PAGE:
Airline goes on-demand to push collaboration

The North American sales arm of Singapore airlines is deploying software to improve collaboration and efficiency

The North American sales arm of Singapore Airlines is halfway through a project to use on-demand software from to improve collaboration between its home-based corporate travel staff.

Following the lead of some of its peers in the industry, Singapore Airlines is requiring corporate business travel sales staff to work out of their homes to pare down infrastructure costs. The sales staff is spread out in cities including Boston, Chicago, Denver, Houston, Philadelphia and San Diego. The issue the airline and other companies are grappling with is how best to foster collaboration between such geographically scattered staff while also increasing efficiency and driving more sales.

Prior to initial deployment of's hosted sales automation and marketing software in April, the sales staff relied on e-mail and offline meetings as its main method for communication and collaboration, according to Michael Stellwag, manager of direct sales and marketing for the Americas at Singapore Airlines.

About 18 months ago, the airline decided a sales force automation tool could help bring its home-based sales staff into closer collaboration with each other.

Singapore Airlines took an in-depth look at products from three vendors over the course of six months -- Sage Software's Act contact management software, enterprise applications vendor Saratoga Systems' CRM (customer relationship management) product, and's hosted sales force automation and marketing offerings.

The airline particularly liked's on-demand approach since the application could run without support from Singapore Airlines' IT staff. The airline closed a deal to use Salesforce software as the software vendor's fiscal year ended on Jan. 31, 2006.

From late 2005 through early 2006, experienced a series of much publicized service outages. "We didn't place too much emphasis [on the failures]," Stellwag said. "Companies like live and die by availability and we were confident the problem would be fixed. It didn't seem like anything more than a blip on the radar screen."

Once the application was up and running, Stellwag began to check out's AppExchange Web site where the vendor showcases both its own on-demand add-ons and applications developed by third parties to be used with the Salesforce software. "I looked at the broad array of applications and got hooked," he said.

Of particular interest have been applications that address the specific needs of the airline industry, according to Stellwag. So far, Singapore Airlines is using 14 AppExchange applications including user adoption dashboards that measure how frequently the sales staff use the software. He also highlighted an application that integrates the Hoover's company database, an important source of sales leads for the airline's staff, with the Salesforce software.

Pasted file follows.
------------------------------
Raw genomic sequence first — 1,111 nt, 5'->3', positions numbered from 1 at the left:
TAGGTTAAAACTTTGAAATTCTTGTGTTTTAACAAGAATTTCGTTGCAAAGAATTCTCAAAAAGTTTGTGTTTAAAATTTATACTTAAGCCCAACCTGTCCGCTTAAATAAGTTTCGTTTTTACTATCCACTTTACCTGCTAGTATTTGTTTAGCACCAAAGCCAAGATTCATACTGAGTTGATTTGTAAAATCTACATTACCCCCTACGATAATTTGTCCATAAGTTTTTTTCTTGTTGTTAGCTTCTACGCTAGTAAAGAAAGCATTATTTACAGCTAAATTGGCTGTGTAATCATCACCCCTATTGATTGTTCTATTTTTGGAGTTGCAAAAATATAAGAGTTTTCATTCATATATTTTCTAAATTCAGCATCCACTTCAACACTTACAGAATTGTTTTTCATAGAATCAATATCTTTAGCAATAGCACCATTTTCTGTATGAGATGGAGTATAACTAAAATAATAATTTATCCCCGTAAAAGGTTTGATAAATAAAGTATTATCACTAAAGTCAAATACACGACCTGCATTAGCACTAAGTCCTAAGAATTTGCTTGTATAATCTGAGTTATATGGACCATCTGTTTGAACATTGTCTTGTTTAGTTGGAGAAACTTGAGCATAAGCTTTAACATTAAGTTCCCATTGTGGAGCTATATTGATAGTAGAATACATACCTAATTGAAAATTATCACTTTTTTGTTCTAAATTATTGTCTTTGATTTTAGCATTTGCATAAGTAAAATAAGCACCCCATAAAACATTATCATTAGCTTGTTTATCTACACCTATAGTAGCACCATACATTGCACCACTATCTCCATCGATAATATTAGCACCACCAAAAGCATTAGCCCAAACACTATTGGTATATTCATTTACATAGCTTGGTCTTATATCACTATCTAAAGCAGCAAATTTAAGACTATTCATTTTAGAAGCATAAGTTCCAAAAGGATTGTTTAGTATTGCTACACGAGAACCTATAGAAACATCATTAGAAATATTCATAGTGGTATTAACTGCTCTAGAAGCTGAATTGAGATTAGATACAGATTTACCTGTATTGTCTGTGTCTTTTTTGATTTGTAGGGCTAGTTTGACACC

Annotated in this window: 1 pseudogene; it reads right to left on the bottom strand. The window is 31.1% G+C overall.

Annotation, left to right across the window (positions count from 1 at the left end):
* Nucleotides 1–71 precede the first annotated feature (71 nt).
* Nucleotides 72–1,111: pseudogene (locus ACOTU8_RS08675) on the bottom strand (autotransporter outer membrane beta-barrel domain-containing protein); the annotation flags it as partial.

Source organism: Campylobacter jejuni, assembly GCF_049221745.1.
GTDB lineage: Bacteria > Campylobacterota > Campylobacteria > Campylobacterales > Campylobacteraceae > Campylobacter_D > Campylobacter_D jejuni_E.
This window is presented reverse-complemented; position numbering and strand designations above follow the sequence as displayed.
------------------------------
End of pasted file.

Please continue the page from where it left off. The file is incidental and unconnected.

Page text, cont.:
Looking ahead, Singapore Airlines wants to find ways to help sales team members be more efficient in how they set up trips to meet customers by doing mash-ups between Salesforce and mapping software from Mapquest and Google.

So far, about a dozen home-based salespeople are using the Salesforce software, with several more individuals to go live shortly. "Longer term, the number of home-based sales team members could jump considerably," Stellwag said.

The sales staff particularly like the hosted software's offline module which enables them to access the basic functionality of Salesforce without needing an Internet connection.

"People are communicating more than ever before," Stellwag said. "Everyone can see everyone else's details to facilitate greater cooperation and communication and for everyone to see how everyone else is doing." That ability to view colleague's sales progress acts as a self motivator for staff to ensure their efforts are at the level they should be, he added.

Sharing calendars and task lists is proving extremely helpful in enabling the airline to put together an account team focused on a particular company, despite the sales team being based in different locations.

Soon, the airline will roll out IBM's Lotus Notes groupware to its sales operation in the U.S. and Canada, which had previously been using Microsoft's Outlook Express. Stellwag is looking forward to the integration of Notes with Salesforce to enable further collaboration.

"Salesforce has been successful at increasing productivity and has had a significant impact on our sales success," Stellwag said. "This is an experiment being watched very closely by executives in our worldwide headquarters in Singapore."

When the project ends in about a year's time, if it has continued to meet a number of preset key performance indicators, the door could be open for a wider deployment of the hosted software.

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